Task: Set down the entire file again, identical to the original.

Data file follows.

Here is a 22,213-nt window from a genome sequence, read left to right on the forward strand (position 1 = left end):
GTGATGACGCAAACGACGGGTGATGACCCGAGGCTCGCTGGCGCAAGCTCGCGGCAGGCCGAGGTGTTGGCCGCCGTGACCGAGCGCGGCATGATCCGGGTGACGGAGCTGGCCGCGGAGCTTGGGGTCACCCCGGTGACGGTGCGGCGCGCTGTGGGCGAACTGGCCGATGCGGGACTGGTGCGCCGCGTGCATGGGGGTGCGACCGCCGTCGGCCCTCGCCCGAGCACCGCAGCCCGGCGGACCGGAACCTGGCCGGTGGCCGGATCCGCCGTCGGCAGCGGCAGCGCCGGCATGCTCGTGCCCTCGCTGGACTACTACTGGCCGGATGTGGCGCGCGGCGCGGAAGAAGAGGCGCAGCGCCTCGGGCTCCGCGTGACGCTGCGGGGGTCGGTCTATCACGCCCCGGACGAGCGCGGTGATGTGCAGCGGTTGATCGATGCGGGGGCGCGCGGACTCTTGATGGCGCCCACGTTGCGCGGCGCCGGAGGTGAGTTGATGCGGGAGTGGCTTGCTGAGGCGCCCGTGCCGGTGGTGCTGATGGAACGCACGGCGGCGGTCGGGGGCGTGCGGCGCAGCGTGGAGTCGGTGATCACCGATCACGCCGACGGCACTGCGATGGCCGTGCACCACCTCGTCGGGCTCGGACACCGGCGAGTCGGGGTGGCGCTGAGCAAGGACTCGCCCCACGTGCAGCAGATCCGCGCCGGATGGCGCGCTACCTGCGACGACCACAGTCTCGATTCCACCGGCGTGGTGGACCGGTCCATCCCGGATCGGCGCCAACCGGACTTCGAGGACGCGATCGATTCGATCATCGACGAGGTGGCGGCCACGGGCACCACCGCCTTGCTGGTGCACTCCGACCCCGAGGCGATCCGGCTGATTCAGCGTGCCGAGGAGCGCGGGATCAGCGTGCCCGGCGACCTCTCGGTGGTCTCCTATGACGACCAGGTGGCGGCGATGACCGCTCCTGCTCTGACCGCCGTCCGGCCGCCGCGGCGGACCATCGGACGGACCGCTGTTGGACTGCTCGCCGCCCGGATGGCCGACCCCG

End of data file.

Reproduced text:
Here is a 22,213-nt window from a genome sequence, read left to right on the forward strand (position 1 = left end):
GTGATGACGCAAACGACGGGTGATGACCCGAGGCTCGCTGGCGCAAGCTCGCGGCAGGCCGAGGTGTTGGCCGCCGTGACCGAGCGCGGCATGATCCGGGTGACGGAGCTGGCCGCGGAGCTTGGGGTCACCCCGGTGACGGTGCGGCGCGCTGTGGGCGAACTGGCCGATGCGGGACTGGTGCGCCGCGTGCATGGGGGTGCGACCGCCGTCGGCCCTCGCCCGAGCACCGCAGCCCGGCGGACCGGAACCTGGCCGGTGGCCGGATCCGCCGTCGGCAGCGGCAGCGCCGGCATGCTCGTGCCCTCGCTGGACTACTACTGGCCGGATGTGGCGCGCGGCGCGGAAGAAGAGGCGCAGCGCCTCGGGCTCCGCGTGACGCTGCGGGGGTCGGTCTATCACGCCCCGGACGAGCGCGGTGATGTGCAGCGGTTGATCGATGCGGGGGCGCGCGGACTCTTGATGGCGCCCACGTTGCGCGGCGCCGGAGGTGAGTTGATGCGGGAGTGGCTTGCTGAGGCGCCCGTGCCGGTGGTGCTGATGGAACGCACGGCGGCGGTCGGGGGCGTGCGGCGCAGCGTGGAGTCGGTGATCACCGATCACGCCGACGGCACTGCGATGGCCGTGCACCACCTCGTCGGGCTCGGACACCGGCGAGTCGGGGTGGCGCTGAGCAAGGACTCGCCCCACGTGCAGCAGATCCGCGCCGGATGGCGCGCTACCTGCGACGACCACAGTCTCGATTCCACCGGCGTGGTGGACCGGTCCATCCCGGATCGGCGCCAACCGGACTTCGAGGACGCGATCGATTCGATCATCGACGAGGTGGCGGCCACGGGCACCACCGCCTTGCTGGTGCACTCCGACCCCGAGGCGATCCGGCTGATTCAGCGTGCCGAGGAGCGCGGGATCAGCGTGCCCGGCGACCTCTCGGTGGTCTCCTATGACGACCAGGTGGCGGCGATGACCGCTCCTGCTCTGACCGCCGTCCGGCCGCCGCGGCGGACCATCGGACGGACCGCTGTTGGACTGCTCGCCGCCCGGATGGCCGACCCCG